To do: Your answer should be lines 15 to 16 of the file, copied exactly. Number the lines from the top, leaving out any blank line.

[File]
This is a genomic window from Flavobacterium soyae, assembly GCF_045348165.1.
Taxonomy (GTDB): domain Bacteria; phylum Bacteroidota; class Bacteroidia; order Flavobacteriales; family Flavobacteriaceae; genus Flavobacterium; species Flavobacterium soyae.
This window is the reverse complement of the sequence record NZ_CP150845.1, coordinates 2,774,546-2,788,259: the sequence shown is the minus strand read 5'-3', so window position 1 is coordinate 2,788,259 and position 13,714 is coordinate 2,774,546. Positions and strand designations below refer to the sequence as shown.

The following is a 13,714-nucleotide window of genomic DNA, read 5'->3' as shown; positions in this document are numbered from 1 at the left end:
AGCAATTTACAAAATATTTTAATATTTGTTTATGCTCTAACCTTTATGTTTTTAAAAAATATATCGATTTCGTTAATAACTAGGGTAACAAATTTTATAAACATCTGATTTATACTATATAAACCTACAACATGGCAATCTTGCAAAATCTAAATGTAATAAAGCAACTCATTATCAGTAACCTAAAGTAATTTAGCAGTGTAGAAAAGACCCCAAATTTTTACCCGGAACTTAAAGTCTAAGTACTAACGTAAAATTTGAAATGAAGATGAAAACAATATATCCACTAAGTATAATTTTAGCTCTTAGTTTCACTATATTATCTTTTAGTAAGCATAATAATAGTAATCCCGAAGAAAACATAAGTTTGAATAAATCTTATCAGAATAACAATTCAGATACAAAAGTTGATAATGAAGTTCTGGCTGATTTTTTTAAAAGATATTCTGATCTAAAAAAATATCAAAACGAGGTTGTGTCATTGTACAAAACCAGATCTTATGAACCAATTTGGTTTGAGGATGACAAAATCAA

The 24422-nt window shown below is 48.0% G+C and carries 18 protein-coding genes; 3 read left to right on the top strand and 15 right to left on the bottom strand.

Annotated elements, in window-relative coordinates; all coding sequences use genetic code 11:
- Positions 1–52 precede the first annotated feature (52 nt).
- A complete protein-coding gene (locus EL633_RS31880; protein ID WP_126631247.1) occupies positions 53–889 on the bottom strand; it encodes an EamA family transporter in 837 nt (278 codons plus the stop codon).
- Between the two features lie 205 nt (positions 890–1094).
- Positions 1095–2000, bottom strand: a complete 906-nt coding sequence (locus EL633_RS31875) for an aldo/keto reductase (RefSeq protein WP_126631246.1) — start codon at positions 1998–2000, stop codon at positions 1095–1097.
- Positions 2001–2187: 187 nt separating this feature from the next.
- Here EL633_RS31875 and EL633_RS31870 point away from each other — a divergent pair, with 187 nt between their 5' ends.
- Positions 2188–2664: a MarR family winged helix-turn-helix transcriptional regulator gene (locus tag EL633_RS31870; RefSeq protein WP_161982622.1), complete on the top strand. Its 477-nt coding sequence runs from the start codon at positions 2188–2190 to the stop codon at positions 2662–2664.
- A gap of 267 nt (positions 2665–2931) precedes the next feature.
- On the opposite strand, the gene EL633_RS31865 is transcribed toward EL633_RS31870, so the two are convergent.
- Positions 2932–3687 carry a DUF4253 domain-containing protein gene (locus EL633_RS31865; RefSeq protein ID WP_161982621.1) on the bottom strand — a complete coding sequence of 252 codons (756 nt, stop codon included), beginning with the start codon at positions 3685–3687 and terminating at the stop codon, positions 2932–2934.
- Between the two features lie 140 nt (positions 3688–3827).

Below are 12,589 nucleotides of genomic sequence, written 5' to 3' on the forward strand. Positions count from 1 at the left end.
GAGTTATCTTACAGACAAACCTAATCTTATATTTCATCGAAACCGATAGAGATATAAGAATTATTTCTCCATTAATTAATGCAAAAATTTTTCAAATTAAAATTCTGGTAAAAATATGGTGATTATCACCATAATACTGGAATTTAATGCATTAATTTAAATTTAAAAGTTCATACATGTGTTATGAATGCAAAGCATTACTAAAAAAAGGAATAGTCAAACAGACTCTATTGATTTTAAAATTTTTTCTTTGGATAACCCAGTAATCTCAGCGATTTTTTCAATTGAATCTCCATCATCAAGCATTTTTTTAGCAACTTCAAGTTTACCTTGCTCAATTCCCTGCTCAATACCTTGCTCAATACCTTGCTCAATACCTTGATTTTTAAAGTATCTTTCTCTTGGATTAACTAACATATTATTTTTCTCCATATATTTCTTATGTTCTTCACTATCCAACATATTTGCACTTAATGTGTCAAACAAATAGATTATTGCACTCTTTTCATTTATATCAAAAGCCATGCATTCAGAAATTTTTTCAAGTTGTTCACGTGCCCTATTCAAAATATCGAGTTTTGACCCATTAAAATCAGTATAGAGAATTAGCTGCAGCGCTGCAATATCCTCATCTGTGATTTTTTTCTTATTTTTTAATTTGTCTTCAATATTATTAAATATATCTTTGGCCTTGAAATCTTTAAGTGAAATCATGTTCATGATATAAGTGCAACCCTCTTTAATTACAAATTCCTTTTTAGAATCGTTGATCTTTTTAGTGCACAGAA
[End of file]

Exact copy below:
- A gap of 267 nt (positions 2665–2931) precedes the next feature.
- On the opposite strand, the gene EL633_RS31865 is transcribed toward EL633_RS31870, so the two are convergent.